An ancient historian, mentioning the laws which Charondas gave the Thurians, says: 'He enacted a law with reference to an eval, on which former lawgivers had not animadverted-that of keeping bad company. As he conceived, that the morals of the good were sometimes quite ruined by their dissolute acquaintance; that vice was apt, like an infectious disease, to spread itself and extend its contagion; he expressly enjoined that none should engage in any intimacy or familiarity with immoral persons; appointed that an accusation might be exhibited for keeping bad company; and laid a heavy fine on such as were convicted of it.'

The impression made on us by what we hear is usually much stronger than that received by us from what we read. That which passes in our usual intercourse is listened to without fatiguing us; each then taking his turn in speaking, our attention is kept awake; we mind throughout what is said, while we are at liberty to express our own sentiments of it, to confirm, or object to it; to hear any part of it repeated, or to ask what

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questions we please concerning it. an application to our eyes as well as ears; and the one organ is here so far assistant to the other, that it greatly increases the force of what is transmitted to our minds by it. The air and action of the speaker give no small importance to his words; and the very tone of his voice adds weight to his reasoning.

That bad companions will make us as bad as themselves, I do not absolutely affirm. When we are not kept from their vices by our principles, we may be by our constitutions; we may be less profligate than they, by being more cowardly; but what I advance as certain is, that we cannot be safe among them, and that they will in some degree, and may in a very great one, hurt our morals. Pythagoras, before he admitted any one into his school, inquired who were his intimates; justly concluding, that they who could choose immoral companions would not be much profited by his instructions. Dean Bolton.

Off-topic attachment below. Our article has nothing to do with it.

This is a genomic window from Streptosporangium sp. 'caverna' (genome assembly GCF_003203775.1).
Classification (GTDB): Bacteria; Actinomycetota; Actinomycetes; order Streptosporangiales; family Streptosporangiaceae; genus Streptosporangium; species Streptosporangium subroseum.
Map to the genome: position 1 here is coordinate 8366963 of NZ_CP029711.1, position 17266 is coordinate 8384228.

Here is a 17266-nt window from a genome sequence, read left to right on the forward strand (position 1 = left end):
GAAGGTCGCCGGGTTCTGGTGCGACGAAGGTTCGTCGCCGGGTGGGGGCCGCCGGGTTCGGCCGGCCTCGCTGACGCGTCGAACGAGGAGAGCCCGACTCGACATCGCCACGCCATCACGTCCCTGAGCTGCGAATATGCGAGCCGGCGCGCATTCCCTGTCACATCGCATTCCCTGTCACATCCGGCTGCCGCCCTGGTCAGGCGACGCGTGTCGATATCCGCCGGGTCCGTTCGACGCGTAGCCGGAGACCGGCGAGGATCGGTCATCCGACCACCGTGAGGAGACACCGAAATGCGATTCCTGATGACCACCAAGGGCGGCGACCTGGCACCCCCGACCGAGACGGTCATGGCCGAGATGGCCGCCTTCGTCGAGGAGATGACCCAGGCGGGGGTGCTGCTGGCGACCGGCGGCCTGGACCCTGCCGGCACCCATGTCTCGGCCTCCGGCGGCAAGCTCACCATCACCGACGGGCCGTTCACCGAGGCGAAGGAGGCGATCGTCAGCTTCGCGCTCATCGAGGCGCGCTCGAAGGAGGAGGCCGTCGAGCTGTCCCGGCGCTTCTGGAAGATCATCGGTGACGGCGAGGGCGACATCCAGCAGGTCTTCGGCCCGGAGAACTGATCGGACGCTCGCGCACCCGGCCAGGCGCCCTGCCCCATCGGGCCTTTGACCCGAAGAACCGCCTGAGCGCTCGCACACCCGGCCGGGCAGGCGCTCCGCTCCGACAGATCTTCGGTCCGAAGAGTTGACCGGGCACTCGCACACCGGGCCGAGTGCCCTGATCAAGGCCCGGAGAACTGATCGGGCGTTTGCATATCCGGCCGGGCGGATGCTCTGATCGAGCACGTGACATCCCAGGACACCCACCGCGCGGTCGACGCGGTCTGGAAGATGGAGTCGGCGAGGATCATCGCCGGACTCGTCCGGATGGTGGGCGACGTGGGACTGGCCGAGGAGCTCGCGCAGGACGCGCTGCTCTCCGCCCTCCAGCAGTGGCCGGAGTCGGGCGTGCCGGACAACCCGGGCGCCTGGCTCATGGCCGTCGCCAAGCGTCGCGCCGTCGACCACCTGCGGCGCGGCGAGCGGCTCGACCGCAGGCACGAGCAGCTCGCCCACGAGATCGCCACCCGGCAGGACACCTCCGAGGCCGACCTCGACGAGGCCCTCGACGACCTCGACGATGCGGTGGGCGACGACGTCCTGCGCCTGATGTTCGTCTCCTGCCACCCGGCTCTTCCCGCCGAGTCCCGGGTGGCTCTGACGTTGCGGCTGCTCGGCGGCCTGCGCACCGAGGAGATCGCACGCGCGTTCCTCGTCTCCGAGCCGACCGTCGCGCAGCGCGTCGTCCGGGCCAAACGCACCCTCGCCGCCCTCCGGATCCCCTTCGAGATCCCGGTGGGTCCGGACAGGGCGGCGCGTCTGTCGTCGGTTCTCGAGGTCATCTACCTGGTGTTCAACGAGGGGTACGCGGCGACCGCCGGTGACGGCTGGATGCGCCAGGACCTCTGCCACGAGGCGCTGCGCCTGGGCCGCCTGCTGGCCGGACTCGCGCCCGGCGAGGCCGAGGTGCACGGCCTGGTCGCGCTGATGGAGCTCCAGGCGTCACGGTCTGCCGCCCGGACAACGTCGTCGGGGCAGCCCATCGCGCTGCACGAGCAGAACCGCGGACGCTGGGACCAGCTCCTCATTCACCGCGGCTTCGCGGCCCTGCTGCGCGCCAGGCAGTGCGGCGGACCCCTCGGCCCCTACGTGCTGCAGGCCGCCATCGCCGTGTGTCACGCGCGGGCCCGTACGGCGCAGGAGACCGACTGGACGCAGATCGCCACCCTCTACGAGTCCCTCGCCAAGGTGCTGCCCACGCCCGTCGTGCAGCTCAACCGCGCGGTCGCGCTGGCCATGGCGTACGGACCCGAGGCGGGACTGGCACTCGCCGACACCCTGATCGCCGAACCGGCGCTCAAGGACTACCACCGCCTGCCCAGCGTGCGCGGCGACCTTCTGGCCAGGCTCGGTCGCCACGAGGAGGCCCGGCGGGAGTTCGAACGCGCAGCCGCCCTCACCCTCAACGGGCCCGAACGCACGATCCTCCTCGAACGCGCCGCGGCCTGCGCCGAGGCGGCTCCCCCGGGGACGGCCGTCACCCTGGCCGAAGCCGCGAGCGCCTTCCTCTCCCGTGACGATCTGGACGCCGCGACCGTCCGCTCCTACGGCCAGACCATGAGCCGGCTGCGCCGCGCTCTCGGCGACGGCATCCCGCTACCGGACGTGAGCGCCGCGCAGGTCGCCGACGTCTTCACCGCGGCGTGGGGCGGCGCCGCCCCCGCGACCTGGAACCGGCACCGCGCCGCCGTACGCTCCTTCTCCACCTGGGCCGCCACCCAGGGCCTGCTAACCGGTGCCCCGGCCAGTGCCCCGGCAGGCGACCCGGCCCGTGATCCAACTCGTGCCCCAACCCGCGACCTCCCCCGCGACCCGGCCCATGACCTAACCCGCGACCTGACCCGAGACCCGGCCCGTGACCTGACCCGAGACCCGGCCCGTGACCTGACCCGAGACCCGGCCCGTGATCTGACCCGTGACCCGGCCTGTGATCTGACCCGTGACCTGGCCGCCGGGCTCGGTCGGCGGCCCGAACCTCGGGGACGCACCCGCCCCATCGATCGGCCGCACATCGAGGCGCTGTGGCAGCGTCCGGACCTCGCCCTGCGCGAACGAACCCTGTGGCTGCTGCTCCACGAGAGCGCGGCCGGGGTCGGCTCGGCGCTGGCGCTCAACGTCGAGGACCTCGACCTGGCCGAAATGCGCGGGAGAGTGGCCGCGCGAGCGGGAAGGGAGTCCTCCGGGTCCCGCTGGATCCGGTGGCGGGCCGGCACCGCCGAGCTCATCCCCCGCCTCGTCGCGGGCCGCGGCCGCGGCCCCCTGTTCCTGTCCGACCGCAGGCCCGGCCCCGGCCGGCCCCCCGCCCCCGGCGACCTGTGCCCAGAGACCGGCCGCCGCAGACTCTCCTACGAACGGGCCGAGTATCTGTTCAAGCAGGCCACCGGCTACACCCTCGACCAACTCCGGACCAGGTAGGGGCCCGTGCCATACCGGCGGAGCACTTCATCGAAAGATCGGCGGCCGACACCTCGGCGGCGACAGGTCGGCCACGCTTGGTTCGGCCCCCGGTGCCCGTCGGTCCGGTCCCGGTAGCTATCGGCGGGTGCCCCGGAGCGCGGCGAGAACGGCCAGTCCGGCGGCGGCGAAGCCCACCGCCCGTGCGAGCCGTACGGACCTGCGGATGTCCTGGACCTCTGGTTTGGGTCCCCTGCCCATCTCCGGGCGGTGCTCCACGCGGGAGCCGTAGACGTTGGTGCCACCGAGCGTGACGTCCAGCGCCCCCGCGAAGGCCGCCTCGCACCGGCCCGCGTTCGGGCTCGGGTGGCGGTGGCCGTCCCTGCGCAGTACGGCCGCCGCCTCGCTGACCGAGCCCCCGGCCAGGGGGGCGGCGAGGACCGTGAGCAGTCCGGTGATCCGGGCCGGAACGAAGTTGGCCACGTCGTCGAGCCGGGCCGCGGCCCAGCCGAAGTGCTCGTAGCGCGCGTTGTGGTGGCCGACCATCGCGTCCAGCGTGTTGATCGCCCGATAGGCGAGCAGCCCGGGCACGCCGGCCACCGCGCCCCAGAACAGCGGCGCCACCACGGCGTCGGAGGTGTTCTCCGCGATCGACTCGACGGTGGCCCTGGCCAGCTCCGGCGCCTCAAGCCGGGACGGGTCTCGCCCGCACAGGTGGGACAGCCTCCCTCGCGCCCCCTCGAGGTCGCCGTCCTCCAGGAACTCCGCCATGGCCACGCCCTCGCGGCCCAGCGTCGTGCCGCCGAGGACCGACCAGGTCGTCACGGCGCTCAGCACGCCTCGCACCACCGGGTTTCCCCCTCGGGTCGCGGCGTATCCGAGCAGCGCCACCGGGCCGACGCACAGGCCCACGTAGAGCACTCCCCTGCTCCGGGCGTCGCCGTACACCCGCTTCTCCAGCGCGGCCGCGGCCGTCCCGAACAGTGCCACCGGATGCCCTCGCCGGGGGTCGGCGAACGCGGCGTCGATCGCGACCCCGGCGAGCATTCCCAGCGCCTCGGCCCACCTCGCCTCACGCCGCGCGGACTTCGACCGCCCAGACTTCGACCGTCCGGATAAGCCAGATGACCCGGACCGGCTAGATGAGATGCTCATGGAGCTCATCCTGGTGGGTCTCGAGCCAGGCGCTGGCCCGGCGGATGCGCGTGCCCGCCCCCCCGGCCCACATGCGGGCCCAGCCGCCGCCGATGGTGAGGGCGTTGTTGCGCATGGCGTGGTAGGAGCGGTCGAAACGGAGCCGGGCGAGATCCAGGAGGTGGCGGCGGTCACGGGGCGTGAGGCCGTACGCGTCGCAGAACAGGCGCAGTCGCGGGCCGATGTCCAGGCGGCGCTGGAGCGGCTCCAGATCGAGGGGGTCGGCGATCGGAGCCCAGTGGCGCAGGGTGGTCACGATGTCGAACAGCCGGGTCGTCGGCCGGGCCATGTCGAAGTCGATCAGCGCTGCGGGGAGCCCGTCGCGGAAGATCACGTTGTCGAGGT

TRUTH and reality have all the advantages of appearance, and many more. If the show of any thing be good for any thing, I am sure sincerity is better for why does any man dissemble, or seem to be that which he is not, but because he thinks it good to have such a quality as he pretends to? for to counterfeit and dissemble, is to put on the appearance of some real excellency. Now the best way in the world for a man to seem to be any

thing, is really to be what we would seem to be. Besides, that it is many times as troublesome to make good the pretence of a good quality, as to have it; and if a man have it not, it is ten to one but he is discovered to want it, and then all his pains and labour to seem to have it are lost. There is something unnatural in painting, which a skilful eye will easily discern from native beauty and complexion.

It is hard to personate and act a part long; for where truth is not at the bottom, nature will always be endeavouring to return, and will peep out and betray herself one time or other. Therefore, if any man think it convenient to seem good, let him be so indeed, and then his goodness will appear to every body's satisfaction; so that, upon all accounts, sincerity is true wisdom. Particularly as to the affairs of this world, integrity hath many advantages over all the fine and artificial ways of dissimulation and deceit; it is much the plainer and easier, much the safer and more secure way of dealing in the world; it has less of trouble and difficulty, of entanglement and perplexity, of danger and hazard in it; it is the shortest and nearest way to our end, carrying us thither in a straight line, and will hold out and last longest. The arts of deceit and cunning do continually grow weaker, and less effectual and serviceable to them that use them; whereas integrity gains strength by use; and the more and longer any man practisethit, the greater service it does him, by confirming his reputation, and encouraging those with whom he hath to do to repose the greatest trust and confidence in him,